Chile has seldom seen a period of unrest as prolonged and violent as the one that kicked off in mid-October. But signs of discontent had been brewing over the past decade: Large protests had taken place demanding education and pension reform, an end to corruption and respect for the land rights of indigenous people.

And in every wave of protest, the police were accused of using disproportionate force — and of failing to credibly investigate and punish instances of abuses.

Reforming the Carabineros was already on the legislative agenda when the protests broke out, but the proposed changes aim at improving transparency and fall short of the structural reforms needed to turn the police into a civilian force with robust accountability, which is what is being demanded now.

Critics say the Carabineros have a hierarchical military structure and a system for disciplining officers that effectively discourage personnel from reporting misconduct or carrying out independent investigations. And the police often ignore the new use of force protocols they enacted in March, rights groups say.

Bound by laws left behind by the Pinochet regime, Chile’s governments through the 1990s never had enough votes in Congress or the political sway to overhaul the Carabineros.

Chilean authorities were unable to remove its high command, purge it of corrupt or abusive officers, or adapt its curriculum to a democratic scenario.

“Carabineros is a militarized police force, with a military structure and logic, not a civil police force,” said Mr. Fuentes. “All attempts to reform it after dictatorship have been very slow, with very little capacity for civilian control.”


U.S. Places Sanctions on Art Collector Said to Finance Hezbollah

The Treasury Department announced sanctions Friday against a diamond dealer who the government said has used an art gallery in Beirut, Lebanon, and an extensive personal collection, sprinkled with names like Pablo Picasso and Andy Warhol, to shelter and launder money.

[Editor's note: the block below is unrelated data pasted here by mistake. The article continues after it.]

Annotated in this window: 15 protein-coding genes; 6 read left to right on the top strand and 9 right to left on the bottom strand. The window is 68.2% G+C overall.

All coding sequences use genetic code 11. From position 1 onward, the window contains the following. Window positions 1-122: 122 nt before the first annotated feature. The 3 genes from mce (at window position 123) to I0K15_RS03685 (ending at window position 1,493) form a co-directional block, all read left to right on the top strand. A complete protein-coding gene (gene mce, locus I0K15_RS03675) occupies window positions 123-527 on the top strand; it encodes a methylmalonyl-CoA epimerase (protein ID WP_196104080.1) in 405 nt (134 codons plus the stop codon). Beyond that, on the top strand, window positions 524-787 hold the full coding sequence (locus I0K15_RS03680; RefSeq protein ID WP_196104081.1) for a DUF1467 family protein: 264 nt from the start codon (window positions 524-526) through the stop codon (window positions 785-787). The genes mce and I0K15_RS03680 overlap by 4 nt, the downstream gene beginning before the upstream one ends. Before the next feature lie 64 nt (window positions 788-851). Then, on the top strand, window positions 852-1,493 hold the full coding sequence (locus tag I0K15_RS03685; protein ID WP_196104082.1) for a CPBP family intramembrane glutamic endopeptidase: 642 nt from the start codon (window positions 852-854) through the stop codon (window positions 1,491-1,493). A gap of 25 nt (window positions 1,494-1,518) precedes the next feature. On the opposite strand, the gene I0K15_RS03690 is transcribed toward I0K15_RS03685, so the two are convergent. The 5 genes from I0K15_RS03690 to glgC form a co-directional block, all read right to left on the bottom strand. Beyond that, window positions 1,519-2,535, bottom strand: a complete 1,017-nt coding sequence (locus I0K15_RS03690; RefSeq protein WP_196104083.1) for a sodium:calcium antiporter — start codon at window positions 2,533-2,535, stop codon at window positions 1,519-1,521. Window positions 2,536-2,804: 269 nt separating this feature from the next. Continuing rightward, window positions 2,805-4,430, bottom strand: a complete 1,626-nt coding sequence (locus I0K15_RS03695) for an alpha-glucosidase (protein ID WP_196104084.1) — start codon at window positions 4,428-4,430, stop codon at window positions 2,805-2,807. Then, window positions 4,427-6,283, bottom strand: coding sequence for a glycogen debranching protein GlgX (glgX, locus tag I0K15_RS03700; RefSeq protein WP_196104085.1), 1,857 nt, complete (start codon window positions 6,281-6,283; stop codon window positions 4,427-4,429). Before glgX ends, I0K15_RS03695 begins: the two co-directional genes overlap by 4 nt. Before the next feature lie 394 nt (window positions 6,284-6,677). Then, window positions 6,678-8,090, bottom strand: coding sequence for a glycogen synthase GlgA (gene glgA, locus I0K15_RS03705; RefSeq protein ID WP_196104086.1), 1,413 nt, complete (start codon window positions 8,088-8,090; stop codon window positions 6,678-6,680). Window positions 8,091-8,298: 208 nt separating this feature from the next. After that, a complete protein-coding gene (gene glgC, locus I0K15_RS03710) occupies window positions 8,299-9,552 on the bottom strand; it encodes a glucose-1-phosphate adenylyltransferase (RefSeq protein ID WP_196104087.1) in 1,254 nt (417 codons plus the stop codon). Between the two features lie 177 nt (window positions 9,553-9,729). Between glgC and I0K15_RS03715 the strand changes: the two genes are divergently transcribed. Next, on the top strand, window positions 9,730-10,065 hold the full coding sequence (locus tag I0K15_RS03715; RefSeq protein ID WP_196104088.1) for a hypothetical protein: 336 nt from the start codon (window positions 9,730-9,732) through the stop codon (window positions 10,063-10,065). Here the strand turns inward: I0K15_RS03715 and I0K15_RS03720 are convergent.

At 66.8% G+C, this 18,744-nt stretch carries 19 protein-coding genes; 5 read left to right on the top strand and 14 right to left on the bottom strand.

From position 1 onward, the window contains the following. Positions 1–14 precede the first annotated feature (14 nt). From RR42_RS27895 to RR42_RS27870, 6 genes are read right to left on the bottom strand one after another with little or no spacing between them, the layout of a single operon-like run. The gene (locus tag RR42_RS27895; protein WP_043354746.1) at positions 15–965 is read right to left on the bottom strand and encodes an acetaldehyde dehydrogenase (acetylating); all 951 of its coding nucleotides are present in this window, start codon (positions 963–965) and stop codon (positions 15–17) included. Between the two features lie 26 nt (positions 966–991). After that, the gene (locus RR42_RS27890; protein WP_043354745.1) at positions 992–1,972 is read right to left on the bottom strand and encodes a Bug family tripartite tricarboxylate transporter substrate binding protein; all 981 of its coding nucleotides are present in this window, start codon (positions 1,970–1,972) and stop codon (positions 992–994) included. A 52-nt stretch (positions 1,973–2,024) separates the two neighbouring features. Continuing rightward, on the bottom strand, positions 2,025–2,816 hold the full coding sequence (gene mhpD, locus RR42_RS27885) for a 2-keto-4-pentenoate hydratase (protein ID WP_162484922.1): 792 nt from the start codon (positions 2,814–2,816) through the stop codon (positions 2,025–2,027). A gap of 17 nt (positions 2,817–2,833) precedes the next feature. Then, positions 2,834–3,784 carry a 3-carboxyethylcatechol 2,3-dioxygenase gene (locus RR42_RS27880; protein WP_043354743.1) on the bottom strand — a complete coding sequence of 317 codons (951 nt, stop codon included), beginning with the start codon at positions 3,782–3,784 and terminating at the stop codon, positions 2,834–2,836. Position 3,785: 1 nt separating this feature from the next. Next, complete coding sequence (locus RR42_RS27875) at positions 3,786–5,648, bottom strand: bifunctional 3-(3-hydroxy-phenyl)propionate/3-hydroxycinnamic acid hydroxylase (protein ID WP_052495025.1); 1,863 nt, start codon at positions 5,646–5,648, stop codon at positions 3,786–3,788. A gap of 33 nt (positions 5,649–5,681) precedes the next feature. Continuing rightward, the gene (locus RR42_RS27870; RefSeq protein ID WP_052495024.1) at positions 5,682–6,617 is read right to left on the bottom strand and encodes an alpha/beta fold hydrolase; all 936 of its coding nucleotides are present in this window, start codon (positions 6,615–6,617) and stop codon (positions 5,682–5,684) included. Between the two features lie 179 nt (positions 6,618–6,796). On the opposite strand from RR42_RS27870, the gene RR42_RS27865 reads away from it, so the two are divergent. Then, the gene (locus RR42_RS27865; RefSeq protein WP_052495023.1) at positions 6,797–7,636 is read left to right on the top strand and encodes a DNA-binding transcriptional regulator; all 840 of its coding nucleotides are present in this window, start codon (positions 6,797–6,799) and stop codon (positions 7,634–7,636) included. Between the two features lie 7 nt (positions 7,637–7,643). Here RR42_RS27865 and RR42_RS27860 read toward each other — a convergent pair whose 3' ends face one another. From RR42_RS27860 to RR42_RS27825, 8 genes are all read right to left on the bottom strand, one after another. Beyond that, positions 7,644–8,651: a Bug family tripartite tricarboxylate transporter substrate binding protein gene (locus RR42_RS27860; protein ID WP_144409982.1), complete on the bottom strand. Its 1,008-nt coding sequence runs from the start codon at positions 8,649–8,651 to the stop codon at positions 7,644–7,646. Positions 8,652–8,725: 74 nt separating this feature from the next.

American officials described the diamond dealer, Nazem Said Ahmad, who lives in Beirut, as one of the “top donors” to Hezbollah, a political movement based in Lebanon that is considered a terrorist group by the United States. The Trump Administration said that Mr. Ahmad, born into a wealthy family with a diamond business, was involved in “blood diamond” smuggling.

Mr. Ahmad, one of three people on whom Treasury officials imposed sanctions, is perhaps better known for what he collects than what he sells.

A spread in Architectural Digest Middle East last year showed the walls of his Beirut penthouse lined with vivid paintings and bright sculptures. The article said his collection included works by Jean-Michel Basquiat, Ai Weiwei, Thomas Heatherwick and Marc Quinn. Mr. Ahmad’s Instagram account, on which he posts pictures of galleries, artwork and artists, has 163,000 followers. He is known in Beirut for collecting international art, primarily American.

The Treasury Department, in a statement, said Mr. Ahmad used his art as a place to shelter money “in a pre-emptive attempt to mitigate the effects of U.S. sanctions.” It said he also set up a gallery in Beirut, the Artual Gallery, as a front to launder money. The department declined to provide details on how that process worked. The gallery, which is run by his daughter, also focuses on American art.